I like to cook.
In particular, I really enjoy cooking red meat. Maybe it’s a bit selfish, since my future wife is a vegetarian, and making a nice steak or burger is something that I and only I get to enjoy. And yeah, it’s bad for me, but we live in a post-facts society and I’m going to eat all the cows I want to.
For years, I’ve tried to find the perfect dry spice mix to treat my meat with before cooking it. Some days I’ll throw in a little garlic powder. Maybe a little paprika another day. Cayenne pepper’s always good to get the party started. Cumin is maybe the best spice ever (seriously, use some cumin next time you’re cooking and tell me it doesn’t make everything so much tastier).
But lately? I’ve realized that maybe the solution to that perfect steak or burger has been right in front of me all along. A healthy dose of salt, a little pinch of pepper. Bada bing. So simple, right in front of my nose, and probably the best solution to sate my appetite and leave me satisfied.
Sorry if you’re hungry now. Feel free to go check out Eater or something. But come right back!
Because, see, the reason I bring my meaty life lessons up is that I think it relates to the Knicks. Jeff Hornacek is officially gonezo. He seemed to have lost the locker room, he was a relic of the Phil Jackson era, and he finished his second season with a 60-104 total record. The writing was on the wall for him. But from bitter ends sprout sweet new beginnings.
The Knicks’ roster... well, it’s not exactly prime rib as a whole. But there’s some real nice Frank Ntilikina grass-fed ground beef that just needs to be pattied out and seasoned. Trey Burke was a Manager’s Special at the beginning of the season, but that former mystery meat looks like he could maybe be a nice little cornrowed filet. And of course, you have the perfectly marbled A5 Japanese Wagyu steak named Kristaps Porzingis on preorder, arriving sometime next year.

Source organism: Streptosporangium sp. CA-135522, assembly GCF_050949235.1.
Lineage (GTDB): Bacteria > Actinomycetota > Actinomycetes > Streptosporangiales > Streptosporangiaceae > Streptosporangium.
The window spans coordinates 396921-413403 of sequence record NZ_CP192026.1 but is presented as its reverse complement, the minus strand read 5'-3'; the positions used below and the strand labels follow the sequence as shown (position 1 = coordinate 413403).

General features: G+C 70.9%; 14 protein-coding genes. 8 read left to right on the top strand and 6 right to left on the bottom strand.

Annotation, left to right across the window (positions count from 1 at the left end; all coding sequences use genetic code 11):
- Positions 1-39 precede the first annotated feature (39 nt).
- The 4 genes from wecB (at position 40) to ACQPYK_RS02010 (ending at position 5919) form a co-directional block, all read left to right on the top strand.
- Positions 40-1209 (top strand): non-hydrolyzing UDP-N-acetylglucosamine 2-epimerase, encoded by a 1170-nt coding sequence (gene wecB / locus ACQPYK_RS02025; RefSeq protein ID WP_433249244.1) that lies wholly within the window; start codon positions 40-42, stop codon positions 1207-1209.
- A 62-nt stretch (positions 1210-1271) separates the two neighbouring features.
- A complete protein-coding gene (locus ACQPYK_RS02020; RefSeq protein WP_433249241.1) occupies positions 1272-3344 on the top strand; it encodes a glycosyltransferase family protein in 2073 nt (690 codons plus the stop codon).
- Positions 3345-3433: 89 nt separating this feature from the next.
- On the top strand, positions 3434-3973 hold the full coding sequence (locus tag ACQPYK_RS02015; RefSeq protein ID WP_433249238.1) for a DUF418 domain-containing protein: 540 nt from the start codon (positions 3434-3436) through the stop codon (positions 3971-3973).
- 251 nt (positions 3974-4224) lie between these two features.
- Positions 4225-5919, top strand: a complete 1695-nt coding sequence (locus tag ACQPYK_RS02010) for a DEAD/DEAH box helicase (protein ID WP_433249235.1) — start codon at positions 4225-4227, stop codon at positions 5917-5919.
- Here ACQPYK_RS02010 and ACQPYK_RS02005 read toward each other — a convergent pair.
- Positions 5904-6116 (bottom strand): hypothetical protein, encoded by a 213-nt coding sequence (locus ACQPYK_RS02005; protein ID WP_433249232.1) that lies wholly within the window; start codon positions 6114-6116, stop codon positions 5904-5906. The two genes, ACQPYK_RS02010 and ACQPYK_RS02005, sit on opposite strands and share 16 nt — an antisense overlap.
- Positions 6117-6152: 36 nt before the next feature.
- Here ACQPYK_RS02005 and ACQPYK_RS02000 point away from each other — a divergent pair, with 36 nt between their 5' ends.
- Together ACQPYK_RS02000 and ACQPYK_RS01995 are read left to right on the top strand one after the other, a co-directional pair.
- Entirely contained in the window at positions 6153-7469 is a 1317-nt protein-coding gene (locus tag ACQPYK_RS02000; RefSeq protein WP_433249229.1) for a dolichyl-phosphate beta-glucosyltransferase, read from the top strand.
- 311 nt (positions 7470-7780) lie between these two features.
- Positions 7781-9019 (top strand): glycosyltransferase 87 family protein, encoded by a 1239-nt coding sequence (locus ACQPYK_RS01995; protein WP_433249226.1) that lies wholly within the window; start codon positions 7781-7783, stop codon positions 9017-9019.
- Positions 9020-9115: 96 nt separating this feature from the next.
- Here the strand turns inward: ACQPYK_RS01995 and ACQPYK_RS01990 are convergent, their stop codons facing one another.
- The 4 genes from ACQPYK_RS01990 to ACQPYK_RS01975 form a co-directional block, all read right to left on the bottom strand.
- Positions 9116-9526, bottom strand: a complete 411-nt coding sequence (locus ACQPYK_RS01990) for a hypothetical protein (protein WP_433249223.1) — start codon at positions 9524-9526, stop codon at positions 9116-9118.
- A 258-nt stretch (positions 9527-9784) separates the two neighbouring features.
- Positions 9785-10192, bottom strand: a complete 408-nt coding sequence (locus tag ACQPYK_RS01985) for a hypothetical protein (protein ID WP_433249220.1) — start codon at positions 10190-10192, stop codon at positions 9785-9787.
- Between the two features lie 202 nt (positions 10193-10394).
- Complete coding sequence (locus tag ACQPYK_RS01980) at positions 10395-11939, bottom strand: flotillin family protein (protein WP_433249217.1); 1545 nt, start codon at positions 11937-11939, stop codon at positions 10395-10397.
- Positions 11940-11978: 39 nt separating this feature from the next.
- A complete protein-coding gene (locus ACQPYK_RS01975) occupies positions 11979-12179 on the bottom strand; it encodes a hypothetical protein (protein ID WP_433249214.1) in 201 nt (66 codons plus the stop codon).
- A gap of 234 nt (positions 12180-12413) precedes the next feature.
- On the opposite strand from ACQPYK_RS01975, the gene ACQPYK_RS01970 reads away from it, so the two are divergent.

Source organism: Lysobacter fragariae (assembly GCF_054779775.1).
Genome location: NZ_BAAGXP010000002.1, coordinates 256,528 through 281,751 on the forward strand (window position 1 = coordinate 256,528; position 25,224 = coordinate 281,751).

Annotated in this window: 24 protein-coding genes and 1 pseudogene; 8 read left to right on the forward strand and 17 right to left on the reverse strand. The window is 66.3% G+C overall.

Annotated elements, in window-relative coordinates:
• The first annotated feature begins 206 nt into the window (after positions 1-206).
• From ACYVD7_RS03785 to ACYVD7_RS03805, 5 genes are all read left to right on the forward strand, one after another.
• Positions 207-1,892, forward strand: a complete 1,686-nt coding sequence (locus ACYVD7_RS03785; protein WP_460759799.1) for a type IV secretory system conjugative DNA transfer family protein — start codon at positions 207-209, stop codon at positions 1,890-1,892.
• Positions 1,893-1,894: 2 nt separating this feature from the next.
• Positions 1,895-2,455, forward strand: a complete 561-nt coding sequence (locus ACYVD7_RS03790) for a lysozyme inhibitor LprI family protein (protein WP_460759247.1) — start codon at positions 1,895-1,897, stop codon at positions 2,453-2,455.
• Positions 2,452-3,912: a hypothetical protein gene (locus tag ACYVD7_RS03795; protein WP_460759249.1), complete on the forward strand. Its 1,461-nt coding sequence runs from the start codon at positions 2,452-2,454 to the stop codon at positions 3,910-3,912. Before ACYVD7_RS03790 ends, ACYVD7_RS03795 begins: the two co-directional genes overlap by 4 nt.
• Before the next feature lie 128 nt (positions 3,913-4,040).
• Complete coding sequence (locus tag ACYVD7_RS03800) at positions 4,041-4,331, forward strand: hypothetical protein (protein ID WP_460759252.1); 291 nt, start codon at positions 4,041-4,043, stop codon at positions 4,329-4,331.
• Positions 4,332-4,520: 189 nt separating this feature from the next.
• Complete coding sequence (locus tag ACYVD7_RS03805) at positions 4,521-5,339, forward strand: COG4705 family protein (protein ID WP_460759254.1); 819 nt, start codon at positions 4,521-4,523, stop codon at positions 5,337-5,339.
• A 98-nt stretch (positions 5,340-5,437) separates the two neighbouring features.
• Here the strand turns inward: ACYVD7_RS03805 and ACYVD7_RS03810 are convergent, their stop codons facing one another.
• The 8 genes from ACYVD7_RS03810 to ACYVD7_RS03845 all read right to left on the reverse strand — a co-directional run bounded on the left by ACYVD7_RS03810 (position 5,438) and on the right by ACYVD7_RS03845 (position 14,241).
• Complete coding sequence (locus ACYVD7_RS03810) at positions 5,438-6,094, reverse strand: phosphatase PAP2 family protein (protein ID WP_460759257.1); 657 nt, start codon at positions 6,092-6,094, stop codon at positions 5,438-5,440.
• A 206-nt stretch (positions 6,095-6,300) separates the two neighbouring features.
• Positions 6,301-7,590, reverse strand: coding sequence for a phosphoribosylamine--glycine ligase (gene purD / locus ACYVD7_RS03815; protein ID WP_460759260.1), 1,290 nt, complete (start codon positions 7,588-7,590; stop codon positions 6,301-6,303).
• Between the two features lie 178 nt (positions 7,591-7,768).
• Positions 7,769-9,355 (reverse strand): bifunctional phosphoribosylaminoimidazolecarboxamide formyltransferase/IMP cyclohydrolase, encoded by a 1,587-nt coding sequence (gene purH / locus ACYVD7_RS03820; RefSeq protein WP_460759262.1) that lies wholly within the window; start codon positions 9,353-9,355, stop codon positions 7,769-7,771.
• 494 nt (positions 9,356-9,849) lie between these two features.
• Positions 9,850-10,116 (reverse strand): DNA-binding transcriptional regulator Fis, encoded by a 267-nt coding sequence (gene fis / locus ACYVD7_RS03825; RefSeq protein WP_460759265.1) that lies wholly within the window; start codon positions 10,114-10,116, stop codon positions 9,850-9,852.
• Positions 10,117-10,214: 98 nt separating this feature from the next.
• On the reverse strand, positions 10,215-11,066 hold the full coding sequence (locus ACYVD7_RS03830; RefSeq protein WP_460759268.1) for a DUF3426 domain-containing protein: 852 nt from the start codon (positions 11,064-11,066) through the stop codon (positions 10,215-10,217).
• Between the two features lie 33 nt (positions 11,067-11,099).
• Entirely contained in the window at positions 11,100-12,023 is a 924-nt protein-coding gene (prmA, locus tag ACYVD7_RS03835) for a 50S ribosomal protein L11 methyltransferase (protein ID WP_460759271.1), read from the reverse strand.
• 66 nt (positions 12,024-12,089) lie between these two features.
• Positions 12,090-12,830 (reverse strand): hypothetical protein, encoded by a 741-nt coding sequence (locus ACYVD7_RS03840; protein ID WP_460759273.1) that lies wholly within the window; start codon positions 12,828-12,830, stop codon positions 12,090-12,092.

How to season these little morsels is very important. You don’t want to go too aggressive and hit them with those Doc Rivers chili flakes. Using too much Mark Jackson garlic powder is bound to leave you with a bad taste in your mouth. Ettore Messina or Becky Hammon cumin probably wouldn’t hurt, but would that really be the best choice?
What if the true answer is just a little Mike Miller salt and pepper?
First off, no. It’s not that Mike Miller, the ever-greasy-looking former LeBron cohort. The Mike Miller that the Knicks should be looking at to coach the team is the head coach of the Knicks’ G-League affiliate Westchester Knicks.
Using a proprietary grading system that I just thought of (and is universally held as the standard of coach selecting as of right now), I believe that Miller passes the “Three Ps” of coaching success — Pedigree, Production, and Player Development.
First, Pedigree. Two of the names above, Messina and Hammon, are coaches that I would consider attractive options for the Knicks in large part due to the fact that they served under legendary Spurs head coach Gregg Popovich. Pedigree is sometimes overvalued, but, ultimately, it’s a great starting point when you’re looking for a coach — the best tend to breed the best. It makes sense.
While Miller didn’t serve directly under Popovich, he was an assistant with the Austin Toros/Spurs — San Antonio’s G League team — for two seasons before accepting the job as the W-Knicks’ head coach in 2015. It’s safe to say that he probably didn’t get the full Spurs experience, but San Antonio is maybe the best example of a model organization from top to bottom in the entire NBA.
In Miller’s first season as an assistant with Austin (2013-14), the team struggled to a 19-31 record. But in his second year, the A-Spurs won 32 games, good for a .640 win percentage and a trip to the G League (née D-League) finals.
That brings me right around to the second P, Production. How has Miller done since becoming the W-Knicks’ head coach?
In their inaugural season in 2014-15 under coach Kevin Whitted, the Dub Knicks were a pretty awful 10-40 (which was totally on brand for a team called “Knicks” in 2014-15).
Miller came on the second season, and in two of his first three years coaching, the W-Knicks have had a winning record and made the playoffs. His total record is 78-71 so far in his Westchester career.
Granted, both of those playoff appearances resulted in first round exits (2016 and 2018), but the regular season results are certainly a step in the right direction.